Last week, North Carolinians came together to commemorate the 50th anniversary of the North Carolina Fund, an effort that was launched amidst crisis levels of poverty. The mission of the NC Fund was to mount “an all-out assault on poverty,” and while short-lived, it served as a template for President Lyndon Johnson’s ambitious—and effective—national “War on Poverty.”
Those asserting that efforts to reduce poverty have failed point to an antiquated way of measuring poverty. But, when you examine more accurate poverty statistics, it’s clear that the North Carolina Fund and the War on Poverty have helped lift millions of Americans out of poverty.
As Arloc Sherman, a poverty expert at the Center on Budget and Policy Priorities, points out, the official poverty measure doesn’t reflect how safety net programs are helping people:
“The official poverty measure counts only families’ cash income before taxes. It fails to count food stamps, the EITC, rental subsidies, and the like. As a result, it counts the forms of assistance that have shrunk dramatically since the 1960s such as cash welfare payments to poor families with children, while leaving out the key forms of assistance that were created or expanded during this period and have powerful anti-poverty effects.”
Sherman ran the numbers to prove just how misleading it is to compare today’s poverty rate to the rates during the 1960s. He adjusted the poverty and income data to include the non-cash benefits—such as food stamps and tax credits for working families—that are left out of the official measure. Doing so provides a more accurate picture of how low-income folks have fared, revealing how much safety-net programs have helped. For instance, Sherman’s analysis showed that poverty dropped 8 percentage points between 1964 and 2011. This data is not available at the state-level, but there’s no reason not to believe that North Carolina wouldn’t have similar results.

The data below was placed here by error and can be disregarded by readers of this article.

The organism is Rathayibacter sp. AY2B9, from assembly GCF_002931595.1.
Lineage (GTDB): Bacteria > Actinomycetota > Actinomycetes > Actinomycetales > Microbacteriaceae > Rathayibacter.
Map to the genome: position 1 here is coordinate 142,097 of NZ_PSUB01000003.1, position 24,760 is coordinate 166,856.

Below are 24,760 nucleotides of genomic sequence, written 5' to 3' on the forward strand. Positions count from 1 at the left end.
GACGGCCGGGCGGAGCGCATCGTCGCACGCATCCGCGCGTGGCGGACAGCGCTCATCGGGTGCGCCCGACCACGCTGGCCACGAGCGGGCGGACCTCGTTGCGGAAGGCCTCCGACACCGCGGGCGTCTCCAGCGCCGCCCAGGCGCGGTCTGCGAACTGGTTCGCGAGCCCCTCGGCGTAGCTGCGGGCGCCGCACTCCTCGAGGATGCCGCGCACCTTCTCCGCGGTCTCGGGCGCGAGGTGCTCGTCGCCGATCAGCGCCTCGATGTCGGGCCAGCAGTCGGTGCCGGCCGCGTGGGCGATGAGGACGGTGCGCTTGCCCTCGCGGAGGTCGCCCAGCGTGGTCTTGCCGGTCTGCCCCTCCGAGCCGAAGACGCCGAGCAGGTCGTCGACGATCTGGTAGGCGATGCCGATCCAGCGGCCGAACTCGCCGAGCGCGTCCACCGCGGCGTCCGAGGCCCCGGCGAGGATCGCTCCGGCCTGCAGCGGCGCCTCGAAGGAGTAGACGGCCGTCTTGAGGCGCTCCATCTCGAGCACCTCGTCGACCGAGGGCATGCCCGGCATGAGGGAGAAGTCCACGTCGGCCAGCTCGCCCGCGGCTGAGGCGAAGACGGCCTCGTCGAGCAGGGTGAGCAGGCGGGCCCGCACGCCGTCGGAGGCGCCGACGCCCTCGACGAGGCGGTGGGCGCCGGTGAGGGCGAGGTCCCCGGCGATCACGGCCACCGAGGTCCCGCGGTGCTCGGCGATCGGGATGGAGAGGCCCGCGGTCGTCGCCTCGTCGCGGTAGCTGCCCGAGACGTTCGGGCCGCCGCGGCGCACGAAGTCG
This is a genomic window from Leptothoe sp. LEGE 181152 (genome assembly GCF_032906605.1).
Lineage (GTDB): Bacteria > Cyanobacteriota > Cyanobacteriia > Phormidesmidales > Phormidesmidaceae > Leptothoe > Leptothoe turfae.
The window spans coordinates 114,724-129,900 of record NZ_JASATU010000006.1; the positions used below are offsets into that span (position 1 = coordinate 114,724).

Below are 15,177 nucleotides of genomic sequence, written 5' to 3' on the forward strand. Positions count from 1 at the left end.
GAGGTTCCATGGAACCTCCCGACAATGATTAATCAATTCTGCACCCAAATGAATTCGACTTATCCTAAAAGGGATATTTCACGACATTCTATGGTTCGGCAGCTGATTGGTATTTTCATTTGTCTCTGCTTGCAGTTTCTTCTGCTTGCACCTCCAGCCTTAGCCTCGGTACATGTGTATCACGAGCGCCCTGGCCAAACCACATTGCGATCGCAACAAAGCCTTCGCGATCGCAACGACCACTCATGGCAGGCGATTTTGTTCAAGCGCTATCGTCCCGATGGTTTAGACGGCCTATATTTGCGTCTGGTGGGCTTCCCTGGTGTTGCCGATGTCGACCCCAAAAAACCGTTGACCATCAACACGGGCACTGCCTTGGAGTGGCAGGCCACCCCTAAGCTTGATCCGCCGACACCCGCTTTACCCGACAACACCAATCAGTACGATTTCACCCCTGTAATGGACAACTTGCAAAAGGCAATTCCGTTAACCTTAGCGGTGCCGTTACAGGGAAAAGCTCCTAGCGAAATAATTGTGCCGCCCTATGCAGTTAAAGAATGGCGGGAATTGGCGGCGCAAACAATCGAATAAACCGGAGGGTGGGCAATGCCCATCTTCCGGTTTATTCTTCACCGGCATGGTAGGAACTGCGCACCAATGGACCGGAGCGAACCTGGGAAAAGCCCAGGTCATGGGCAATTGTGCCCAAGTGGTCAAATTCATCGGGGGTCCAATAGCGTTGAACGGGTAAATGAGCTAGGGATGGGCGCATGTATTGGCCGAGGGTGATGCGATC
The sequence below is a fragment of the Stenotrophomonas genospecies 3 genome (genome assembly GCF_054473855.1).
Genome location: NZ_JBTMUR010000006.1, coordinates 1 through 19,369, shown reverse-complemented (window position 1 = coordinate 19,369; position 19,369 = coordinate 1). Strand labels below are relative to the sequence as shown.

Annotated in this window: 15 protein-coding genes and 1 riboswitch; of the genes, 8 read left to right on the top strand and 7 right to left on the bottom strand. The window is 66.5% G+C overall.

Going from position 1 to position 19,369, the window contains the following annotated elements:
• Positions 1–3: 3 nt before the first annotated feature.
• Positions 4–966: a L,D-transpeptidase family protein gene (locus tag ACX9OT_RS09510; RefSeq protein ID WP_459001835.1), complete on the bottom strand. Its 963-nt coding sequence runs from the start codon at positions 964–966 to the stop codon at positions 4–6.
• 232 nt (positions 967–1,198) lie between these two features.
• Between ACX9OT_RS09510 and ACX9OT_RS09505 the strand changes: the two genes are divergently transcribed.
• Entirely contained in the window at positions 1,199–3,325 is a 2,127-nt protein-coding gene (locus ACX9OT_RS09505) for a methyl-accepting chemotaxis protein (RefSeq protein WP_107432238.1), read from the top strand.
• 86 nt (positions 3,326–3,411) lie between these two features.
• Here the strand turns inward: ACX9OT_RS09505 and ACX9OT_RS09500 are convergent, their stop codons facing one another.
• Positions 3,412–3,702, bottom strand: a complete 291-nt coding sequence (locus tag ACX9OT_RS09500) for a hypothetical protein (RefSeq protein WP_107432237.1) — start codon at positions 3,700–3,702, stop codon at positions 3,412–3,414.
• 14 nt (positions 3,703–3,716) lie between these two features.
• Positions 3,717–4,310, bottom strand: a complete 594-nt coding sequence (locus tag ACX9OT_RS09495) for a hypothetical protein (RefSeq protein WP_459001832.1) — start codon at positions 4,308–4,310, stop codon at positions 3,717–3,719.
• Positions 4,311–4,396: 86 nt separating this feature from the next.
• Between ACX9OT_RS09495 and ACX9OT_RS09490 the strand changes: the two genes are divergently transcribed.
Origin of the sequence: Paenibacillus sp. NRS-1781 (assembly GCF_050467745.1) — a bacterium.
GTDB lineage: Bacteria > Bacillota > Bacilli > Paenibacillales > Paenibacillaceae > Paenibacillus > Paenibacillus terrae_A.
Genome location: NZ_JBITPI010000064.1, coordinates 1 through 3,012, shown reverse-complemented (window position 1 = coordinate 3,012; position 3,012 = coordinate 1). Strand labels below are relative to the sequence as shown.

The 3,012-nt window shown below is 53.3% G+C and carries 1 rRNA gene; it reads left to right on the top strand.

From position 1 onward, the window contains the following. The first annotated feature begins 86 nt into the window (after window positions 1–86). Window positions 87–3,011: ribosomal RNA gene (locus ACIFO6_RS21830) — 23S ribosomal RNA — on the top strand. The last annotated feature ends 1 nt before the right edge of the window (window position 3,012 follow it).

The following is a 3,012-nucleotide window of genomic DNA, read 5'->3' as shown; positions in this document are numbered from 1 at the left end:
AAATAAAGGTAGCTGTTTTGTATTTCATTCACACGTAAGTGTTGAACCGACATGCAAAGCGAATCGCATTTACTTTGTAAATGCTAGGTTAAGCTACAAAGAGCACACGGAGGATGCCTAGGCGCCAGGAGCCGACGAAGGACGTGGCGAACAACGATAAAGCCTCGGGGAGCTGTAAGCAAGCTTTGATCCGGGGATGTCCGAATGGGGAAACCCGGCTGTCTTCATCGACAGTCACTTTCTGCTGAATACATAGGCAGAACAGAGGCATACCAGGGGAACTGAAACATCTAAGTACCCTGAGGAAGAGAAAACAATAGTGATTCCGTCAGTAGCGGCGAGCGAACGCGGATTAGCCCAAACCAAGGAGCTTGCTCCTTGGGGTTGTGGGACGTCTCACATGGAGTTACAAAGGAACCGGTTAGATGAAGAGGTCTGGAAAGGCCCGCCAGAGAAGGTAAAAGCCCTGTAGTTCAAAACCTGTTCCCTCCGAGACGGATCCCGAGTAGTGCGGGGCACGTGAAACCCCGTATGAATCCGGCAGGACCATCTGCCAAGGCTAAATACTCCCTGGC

And, an even better approach to measuring poverty accounts for the needs of contemporary families. With bi-partisan support, the federal government worked with experts to launch a superior poverty measure called the Supplemental Poverty Measure (SPM) in 2011. The SPM includes cash assistance and non-cash benefits such as food stamps, tax credits for working families, and rental and energy assistance. It also factors in geographic cost of living differences, work-related and child care expenses, out-of-pocket medical expenses, and income and payroll taxes.
The SPM can’t be used to compare poverty over time since it only goes back to 2011. During that year, however, the SPM rate of poverty was higher than the rate under Sherman’s measure (which, again, is simpler than the SPM because it only includes non-cash benefits and not taxes paid and certain out-of-pocket expenses) but lower than the official poverty rate. This suggests that the SPM rate of poverty would rank lower than the official poverty rate historically, signaling that the scope of poverty today is less prevalent than it was in the 1960s. In a glimmer of hope, the SPM poverty rate for North Carolina during the 2010-2012 period is 14.2 percent, or 2.6 percentage points lower compared to the official poverty measure.*
And yet, despite all the progress of the North Carolina Fund and the War on Poverty, poverty remains far too common, with millions of Americans—including many of our own neighbors—continuing to struggle. More can be done, especially around job creation and the problematic boom in low-wage jobs, both by the state of North Carolina and the federal government to continue the progress.
* Unlike the official poverty measure, only three-year estimates are available at the state level.